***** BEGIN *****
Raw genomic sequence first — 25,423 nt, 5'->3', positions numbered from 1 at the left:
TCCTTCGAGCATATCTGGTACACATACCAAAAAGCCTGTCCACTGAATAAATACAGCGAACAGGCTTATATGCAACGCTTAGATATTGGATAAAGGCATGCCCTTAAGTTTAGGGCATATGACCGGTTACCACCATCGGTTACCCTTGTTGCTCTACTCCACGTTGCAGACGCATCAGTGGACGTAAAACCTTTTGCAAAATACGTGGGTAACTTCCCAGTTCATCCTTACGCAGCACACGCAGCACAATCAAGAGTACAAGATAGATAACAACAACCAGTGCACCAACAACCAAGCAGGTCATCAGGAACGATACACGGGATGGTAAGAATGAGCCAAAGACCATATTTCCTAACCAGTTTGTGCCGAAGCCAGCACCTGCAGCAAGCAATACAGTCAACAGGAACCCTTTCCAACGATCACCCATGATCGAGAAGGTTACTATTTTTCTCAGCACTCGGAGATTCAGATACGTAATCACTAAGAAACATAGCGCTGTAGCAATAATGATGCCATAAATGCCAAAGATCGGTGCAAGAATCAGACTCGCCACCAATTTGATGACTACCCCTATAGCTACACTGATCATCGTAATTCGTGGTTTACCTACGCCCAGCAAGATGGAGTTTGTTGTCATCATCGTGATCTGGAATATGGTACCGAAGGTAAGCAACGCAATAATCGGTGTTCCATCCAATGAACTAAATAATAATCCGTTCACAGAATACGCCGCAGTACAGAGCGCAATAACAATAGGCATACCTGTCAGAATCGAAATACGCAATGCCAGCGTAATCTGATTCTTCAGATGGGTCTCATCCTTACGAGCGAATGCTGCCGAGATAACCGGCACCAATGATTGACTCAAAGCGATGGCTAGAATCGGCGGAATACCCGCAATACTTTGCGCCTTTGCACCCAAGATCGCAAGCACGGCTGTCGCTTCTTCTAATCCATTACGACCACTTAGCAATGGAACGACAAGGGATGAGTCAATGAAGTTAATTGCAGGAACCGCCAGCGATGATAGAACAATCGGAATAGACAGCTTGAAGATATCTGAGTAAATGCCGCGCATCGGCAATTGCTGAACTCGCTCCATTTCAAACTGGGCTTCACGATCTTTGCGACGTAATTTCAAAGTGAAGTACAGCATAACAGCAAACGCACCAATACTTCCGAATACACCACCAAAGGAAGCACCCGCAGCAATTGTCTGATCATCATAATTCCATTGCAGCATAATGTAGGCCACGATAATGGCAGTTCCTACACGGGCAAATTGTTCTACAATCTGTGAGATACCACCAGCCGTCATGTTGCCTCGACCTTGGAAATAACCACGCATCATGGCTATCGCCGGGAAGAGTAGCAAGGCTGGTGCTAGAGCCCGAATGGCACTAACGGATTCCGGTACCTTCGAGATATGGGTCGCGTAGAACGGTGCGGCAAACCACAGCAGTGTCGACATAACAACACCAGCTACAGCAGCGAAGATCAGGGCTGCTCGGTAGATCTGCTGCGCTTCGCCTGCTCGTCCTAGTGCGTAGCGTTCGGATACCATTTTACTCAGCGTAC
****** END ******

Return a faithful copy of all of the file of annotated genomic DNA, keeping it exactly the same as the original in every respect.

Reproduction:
Raw genomic sequence first — 25,423 nt, 5'->3', positions numbered from 1 at the left:
TCCTTCGAGCATATCTGGTACACATACCAAAAAGCCTGTCCACTGAATAAATACAGCGAACAGGCTTATATGCAACGCTTAGATATTGGATAAAGGCATGCCCTTAAGTTTAGGGCATATGACCGGTTACCACCATCGGTTACCCTTGTTGCTCTACTCCACGTTGCAGACGCATCAGTGGACGTAAAACCTTTTGCAAAATACGTGGGTAACTTCCCAGTTCATCCTTACGCAGCACACGCAGCACAATCAAGAGTACAAGATAGATAACAACAACCAGTGCACCAACAACCAAGCAGGTCATCAGGAACGATACACGGGATGGTAAGAATGAGCCAAAGACCATATTTCCTAACCAGTTTGTGCCGAAGCCAGCACCTGCAGCAAGCAATACAGTCAACAGGAACCCTTTCCAACGATCACCCATGATCGAGAAGGTTACTATTTTTCTCAGCACTCGGAGATTCAGATACGTAATCACTAAGAAACATAGCGCTGTAGCAATAATGATGCCATAAATGCCAAAGATCGGTGCAAGAATCAGACTCGCCACCAATTTGATGACTACCCCTATAGCTACACTGATCATCGTAATTCGTGGTTTACCTACGCCCAGCAAGATGGAGTTTGTTGTCATCATCGTGATCTGGAATATGGTACCGAAGGTAAGCAACGCAATAATCGGTGTTCCATCCAATGAACTAAATAATAATCCGTTCACAGAATACGCCGCAGTACAGAGCGCAATAACAATAGGCATACCTGTCAGAATCGAAATACGCAATGCCAGCGTAATCTGATTCTTCAGATGGGTCTCATCCTTACGAGCGAATGCTGCCGAGATAACCGGCACCAATGATTGACTCAAAGCGATGGCTAGAATCGGCGGAATACCCGCAATACTTTGCGCCTTTGCACCCAAGATCGCAAGCACGGCTGTCGCTTCTTCTAATCCATTACGACCACTTAGCAATGGAACGACAAGGGATGAGTCAATGAAGTTAATTGCAGGAACCGCCAGCGATGATAGAACAATCGGAATAGACAGCTTGAAGATATCTGAGTAAATGCCGCGCATCGGCAATTGCTGAACTCGCTCCATTTCAAACTGGGCTTCACGATCTTTGCGACGTAATTTCAAAGTGAAGTACAGCATAACAGCAAACGCACCAATACTTCCGAATACACCACCAAAGGAAGCACCCGCAGCAATTGTCTGATCATCATAATTCCATTGCAGCATAATGTAGGCCACGATAATGGCAGTTCCTACACGGGCAAATTGTTCTACAATCTGTGAGATACCACCAGCCGTCATGTTGCCTCGACCTTGGAAATAACCACGCATCATGGCTATCGCCGGGAAGAGTAGCAAGGCTGGTGCTAGAGCCCGAATGGCACTAACGGATTCCGGTACCTTCGAGATATGGGTCGCGTAGAACGGTGCGGCAAACCACAGCAGTGTCGACATAACAACACCAGCTACAGCAGCGAAGATCAGGGCTGCTCGGTAGATCTGCTGCGCTTCGCCTGCTCGTCCTAGTGCGTAGCGTTCGGATACCATTTTACTCAGCGTAC